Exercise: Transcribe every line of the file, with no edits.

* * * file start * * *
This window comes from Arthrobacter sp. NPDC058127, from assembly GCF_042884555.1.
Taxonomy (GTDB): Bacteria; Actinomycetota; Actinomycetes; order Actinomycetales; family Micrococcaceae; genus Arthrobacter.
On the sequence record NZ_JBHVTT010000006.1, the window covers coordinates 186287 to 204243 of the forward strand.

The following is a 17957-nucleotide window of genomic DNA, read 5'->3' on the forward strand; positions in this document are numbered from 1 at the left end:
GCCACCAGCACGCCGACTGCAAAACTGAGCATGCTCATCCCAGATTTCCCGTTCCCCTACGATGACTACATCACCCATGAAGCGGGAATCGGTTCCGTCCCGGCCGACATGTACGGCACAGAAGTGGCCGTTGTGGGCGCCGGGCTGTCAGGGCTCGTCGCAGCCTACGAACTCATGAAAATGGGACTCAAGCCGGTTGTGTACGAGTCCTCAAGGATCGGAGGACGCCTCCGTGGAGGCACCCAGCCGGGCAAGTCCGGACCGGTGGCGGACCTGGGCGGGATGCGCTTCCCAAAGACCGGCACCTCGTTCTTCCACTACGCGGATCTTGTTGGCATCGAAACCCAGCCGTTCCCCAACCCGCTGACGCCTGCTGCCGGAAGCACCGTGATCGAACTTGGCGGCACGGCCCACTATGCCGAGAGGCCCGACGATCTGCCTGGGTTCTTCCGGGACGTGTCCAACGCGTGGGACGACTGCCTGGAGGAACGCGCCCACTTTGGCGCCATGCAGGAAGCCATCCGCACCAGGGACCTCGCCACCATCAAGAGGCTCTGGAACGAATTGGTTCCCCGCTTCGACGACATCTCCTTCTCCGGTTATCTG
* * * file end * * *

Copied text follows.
This window comes from Arthrobacter sp. NPDC058127, from assembly GCF_042884555.1.
Taxonomy (GTDB): Bacteria; Actinomycetota; Actinomycetes; order Actinomycetales; family Micrococcaceae; genus Arthrobacter.
On the sequence record NZ_JBHVTT010000006.1, the window covers coordinates 186287 to 204243 of the forward strand.

The following is a 17957-nucleotide window of genomic DNA, read 5'->3' on the forward strand; positions in this document are numbered from 1 at the left end:
GCCACCAGCACGCCGACTGCAAAACTGAGCATGCTCATCCCAGATTTCCCGTTCCCCTACGATGACTACATCACCCATGAAGCGGGAATCGGTTCCGTCCCGGCCGACATGTACGGCACAGAAGTGGCCGTTGTGGGCGCCGGGCTGTCAGGGCTCGTCGCAGCCTACGAACTCATGAAAATGGGACTCAAGCCGGTTGTGTACGAGTCCTCAAGGATCGGAGGACGCCTCCGTGGAGGCACCCAGCCGGGCAAGTCCGGACCGGTGGCGGACCTGGGCGGGATGCGCTTCCCAAAGACCGGCACCTCGTTCTTCCACTACGCGGATCTTGTTGGCATCGAAACCCAGCCGTTCCCCAACCCGCTGACGCCTGCTGCCGGAAGCACCGTGATCGAACTTGGCGGCACGGCCCACTATGCCGAGAGGCCCGACGATCTGCCTGGGTTCTTCCGGGACGTGTCCAACGCGTGGGACGACTGCCTGGAGGAACGCGCCCACTTTGGCGCCATGCAGGAAGCCATCCGCACCAGGGACCTCGCCACCATCAAGAGGCTCTGGAACGAATTGGTTCCCCGCTTCGACGACATCTCCTTCTCCGGTTATCTG